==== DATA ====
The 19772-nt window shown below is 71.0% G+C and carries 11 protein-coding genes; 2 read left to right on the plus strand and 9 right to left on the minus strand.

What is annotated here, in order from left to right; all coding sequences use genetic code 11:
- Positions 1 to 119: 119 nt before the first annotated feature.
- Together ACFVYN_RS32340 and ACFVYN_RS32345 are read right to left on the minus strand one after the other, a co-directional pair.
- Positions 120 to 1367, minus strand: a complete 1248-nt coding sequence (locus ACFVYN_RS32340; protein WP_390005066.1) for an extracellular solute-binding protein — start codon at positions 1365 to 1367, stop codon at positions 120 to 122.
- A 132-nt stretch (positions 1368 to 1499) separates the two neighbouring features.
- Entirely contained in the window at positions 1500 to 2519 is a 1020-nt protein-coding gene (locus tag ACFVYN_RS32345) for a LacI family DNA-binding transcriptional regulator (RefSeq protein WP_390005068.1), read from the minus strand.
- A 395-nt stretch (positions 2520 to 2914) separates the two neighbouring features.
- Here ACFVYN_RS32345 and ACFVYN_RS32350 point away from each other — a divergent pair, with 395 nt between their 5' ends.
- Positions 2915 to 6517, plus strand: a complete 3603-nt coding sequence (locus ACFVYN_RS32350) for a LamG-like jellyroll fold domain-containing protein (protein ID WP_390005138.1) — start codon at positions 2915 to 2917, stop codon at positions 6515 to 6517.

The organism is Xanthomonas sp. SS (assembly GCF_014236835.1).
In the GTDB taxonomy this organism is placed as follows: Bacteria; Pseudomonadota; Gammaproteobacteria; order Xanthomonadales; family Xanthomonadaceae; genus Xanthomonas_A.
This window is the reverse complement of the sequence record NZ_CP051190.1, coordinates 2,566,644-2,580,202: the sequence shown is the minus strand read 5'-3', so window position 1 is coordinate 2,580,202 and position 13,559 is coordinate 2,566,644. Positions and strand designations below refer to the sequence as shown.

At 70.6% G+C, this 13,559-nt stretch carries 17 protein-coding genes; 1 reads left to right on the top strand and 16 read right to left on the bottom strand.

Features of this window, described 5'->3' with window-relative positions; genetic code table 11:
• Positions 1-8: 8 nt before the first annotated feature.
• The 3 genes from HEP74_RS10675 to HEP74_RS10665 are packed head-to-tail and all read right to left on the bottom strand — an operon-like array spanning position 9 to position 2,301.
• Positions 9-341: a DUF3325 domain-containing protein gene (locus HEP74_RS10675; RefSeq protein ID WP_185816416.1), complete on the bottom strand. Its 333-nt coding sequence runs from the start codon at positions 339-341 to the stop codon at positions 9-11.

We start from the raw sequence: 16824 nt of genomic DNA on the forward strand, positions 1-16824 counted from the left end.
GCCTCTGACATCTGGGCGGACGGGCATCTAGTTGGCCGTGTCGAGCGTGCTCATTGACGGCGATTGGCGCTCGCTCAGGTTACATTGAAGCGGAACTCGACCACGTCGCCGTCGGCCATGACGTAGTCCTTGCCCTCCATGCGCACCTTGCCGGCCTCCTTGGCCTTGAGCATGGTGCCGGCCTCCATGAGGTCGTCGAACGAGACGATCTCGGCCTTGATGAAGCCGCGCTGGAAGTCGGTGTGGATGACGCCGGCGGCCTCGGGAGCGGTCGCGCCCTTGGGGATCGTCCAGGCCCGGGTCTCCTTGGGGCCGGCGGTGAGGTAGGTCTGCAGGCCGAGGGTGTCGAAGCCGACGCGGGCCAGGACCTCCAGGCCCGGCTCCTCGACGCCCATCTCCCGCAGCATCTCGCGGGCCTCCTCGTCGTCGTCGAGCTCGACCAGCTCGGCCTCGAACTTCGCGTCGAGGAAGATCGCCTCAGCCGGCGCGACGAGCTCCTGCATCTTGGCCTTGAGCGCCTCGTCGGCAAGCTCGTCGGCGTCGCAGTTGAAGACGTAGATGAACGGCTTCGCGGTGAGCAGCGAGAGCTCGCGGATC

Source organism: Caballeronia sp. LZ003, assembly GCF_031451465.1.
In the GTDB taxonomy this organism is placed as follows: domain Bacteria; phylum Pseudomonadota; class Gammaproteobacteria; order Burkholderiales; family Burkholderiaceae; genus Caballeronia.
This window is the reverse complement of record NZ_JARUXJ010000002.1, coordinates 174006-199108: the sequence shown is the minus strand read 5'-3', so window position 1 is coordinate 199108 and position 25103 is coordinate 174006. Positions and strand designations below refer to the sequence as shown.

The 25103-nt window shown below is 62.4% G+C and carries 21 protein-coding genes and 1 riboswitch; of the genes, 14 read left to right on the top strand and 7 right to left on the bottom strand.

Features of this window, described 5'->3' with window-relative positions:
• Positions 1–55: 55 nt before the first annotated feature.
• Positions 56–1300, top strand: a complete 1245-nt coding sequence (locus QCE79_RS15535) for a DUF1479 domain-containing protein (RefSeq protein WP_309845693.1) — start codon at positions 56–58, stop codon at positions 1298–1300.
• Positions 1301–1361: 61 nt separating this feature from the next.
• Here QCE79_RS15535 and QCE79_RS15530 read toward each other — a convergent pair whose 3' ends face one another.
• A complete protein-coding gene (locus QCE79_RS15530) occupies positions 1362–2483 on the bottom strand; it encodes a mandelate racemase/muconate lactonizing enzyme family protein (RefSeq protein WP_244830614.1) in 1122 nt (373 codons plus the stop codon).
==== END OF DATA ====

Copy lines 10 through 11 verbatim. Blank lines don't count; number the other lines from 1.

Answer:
- Positions 2915 to 6517, plus strand: a complete 3603-nt coding sequence (locus ACFVYN_RS32350) for a LamG-like jellyroll fold domain-containing protein (protein ID WP_390005138.1) — start codon at positions 2915 to 2917, stop codon at positions 6515 to 6517.

The organism is Xanthomonas sp. SS (assembly GCF_014236835.1).